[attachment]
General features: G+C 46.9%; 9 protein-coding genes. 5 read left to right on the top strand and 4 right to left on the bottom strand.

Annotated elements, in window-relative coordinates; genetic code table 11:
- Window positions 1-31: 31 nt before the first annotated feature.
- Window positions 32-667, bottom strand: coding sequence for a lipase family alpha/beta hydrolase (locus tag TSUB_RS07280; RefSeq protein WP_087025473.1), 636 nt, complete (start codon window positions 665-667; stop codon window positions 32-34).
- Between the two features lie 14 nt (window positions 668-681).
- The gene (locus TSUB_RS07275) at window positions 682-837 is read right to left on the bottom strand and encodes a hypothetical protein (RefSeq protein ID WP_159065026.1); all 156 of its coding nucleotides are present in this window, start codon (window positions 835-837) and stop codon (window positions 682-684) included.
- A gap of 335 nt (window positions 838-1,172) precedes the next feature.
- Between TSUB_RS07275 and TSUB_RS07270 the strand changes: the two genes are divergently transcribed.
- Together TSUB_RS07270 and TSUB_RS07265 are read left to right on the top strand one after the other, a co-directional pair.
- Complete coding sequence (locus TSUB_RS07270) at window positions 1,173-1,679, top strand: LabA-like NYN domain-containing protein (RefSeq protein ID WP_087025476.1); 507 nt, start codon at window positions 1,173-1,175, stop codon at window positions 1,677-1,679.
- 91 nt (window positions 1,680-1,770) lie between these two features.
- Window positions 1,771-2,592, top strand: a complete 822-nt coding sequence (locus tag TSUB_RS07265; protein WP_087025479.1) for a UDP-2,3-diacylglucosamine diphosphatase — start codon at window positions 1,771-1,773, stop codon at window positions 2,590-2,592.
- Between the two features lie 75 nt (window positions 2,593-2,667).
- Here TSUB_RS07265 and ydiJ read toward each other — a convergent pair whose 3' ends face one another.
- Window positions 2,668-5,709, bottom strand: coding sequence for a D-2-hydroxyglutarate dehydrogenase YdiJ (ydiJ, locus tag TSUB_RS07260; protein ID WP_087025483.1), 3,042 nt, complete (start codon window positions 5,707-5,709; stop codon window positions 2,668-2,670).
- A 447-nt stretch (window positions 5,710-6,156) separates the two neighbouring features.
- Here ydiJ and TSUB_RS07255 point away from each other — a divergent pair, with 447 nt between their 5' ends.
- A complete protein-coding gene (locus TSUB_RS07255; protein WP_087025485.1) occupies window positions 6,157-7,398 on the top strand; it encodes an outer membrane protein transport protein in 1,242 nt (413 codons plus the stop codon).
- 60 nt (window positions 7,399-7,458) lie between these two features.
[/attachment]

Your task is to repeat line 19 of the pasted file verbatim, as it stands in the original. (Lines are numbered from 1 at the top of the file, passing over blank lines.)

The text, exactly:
- 60 nt (window positions 7,399-7,458) lie between these two features.